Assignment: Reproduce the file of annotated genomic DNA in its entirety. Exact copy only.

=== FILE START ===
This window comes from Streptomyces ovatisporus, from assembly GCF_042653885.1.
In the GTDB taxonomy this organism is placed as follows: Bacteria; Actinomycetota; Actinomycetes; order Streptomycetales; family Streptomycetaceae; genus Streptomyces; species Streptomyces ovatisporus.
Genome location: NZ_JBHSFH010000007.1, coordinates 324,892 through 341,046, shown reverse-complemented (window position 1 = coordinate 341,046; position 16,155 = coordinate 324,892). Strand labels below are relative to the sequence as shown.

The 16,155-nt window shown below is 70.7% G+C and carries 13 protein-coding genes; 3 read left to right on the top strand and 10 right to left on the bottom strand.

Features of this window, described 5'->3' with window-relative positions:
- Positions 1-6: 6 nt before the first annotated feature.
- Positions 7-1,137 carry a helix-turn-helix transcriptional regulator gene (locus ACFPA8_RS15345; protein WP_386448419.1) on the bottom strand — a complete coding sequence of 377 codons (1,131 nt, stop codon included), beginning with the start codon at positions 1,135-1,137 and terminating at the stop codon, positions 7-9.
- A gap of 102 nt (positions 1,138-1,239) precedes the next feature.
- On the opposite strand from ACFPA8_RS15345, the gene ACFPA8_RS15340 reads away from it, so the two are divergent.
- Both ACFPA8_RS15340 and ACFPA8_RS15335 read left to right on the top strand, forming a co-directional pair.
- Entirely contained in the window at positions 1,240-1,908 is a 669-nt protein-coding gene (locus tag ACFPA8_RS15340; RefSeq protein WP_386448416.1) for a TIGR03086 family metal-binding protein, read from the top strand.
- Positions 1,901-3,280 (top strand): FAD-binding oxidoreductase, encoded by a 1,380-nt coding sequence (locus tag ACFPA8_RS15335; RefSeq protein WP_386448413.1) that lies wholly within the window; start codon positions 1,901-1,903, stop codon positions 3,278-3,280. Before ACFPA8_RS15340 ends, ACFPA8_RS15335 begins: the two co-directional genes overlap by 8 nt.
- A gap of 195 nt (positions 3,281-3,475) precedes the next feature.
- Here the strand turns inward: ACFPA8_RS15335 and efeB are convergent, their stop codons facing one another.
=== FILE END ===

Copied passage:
This window comes from Streptomyces ovatisporus, from assembly GCF_042653885.1.
In the GTDB taxonomy this organism is placed as follows: Bacteria; Actinomycetota; Actinomycetes; order Streptomycetales; family Streptomycetaceae; genus Streptomyces; species Streptomyces ovatisporus.
Genome location: NZ_JBHSFH010000007.1, coordinates 324,892 through 341,046, shown reverse-complemented (window position 1 = coordinate 341,046; position 16,155 = coordinate 324,892). Strand labels below are relative to the sequence as shown.

The 16,155-nt window shown below is 70.7% G+C and carries 13 protein-coding genes; 3 read left to right on the top strand and 10 right to left on the bottom strand.

Features of this window, described 5'->3' with window-relative positions:
- Positions 1-6: 6 nt before the first annotated feature.
- Positions 7-1,137 carry a helix-turn-helix transcriptional regulator gene (locus ACFPA8_RS15345; protein WP_386448419.1) on the bottom strand — a complete coding sequence of 377 codons (1,131 nt, stop codon included), beginning with the start codon at positions 1,135-1,137 and terminating at the stop codon, positions 7-9.
- A gap of 102 nt (positions 1,138-1,239) precedes the next feature.
- On the opposite strand from ACFPA8_RS15345, the gene ACFPA8_RS15340 reads away from it, so the two are divergent.
- Both ACFPA8_RS15340 and ACFPA8_RS15335 read left to right on the top strand, forming a co-directional pair.
- Entirely contained in the window at positions 1,240-1,908 is a 669-nt protein-coding gene (locus tag ACFPA8_RS15340; RefSeq protein WP_386448416.1) for a TIGR03086 family metal-binding protein, read from the top strand.
- Positions 1,901-3,280 (top strand): FAD-binding oxidoreductase, encoded by a 1,380-nt coding sequence (locus tag ACFPA8_RS15335; RefSeq protein WP_386448413.1) that lies wholly within the window; start codon positions 1,901-1,903, stop codon positions 3,278-3,280. Before ACFPA8_RS15340 ends, ACFPA8_RS15335 begins: the two co-directional genes overlap by 8 nt.
- A gap of 195 nt (positions 3,281-3,475) precedes the next feature.
- Here the strand turns inward: ACFPA8_RS15335 and efeB are convergent, their stop codons facing one another.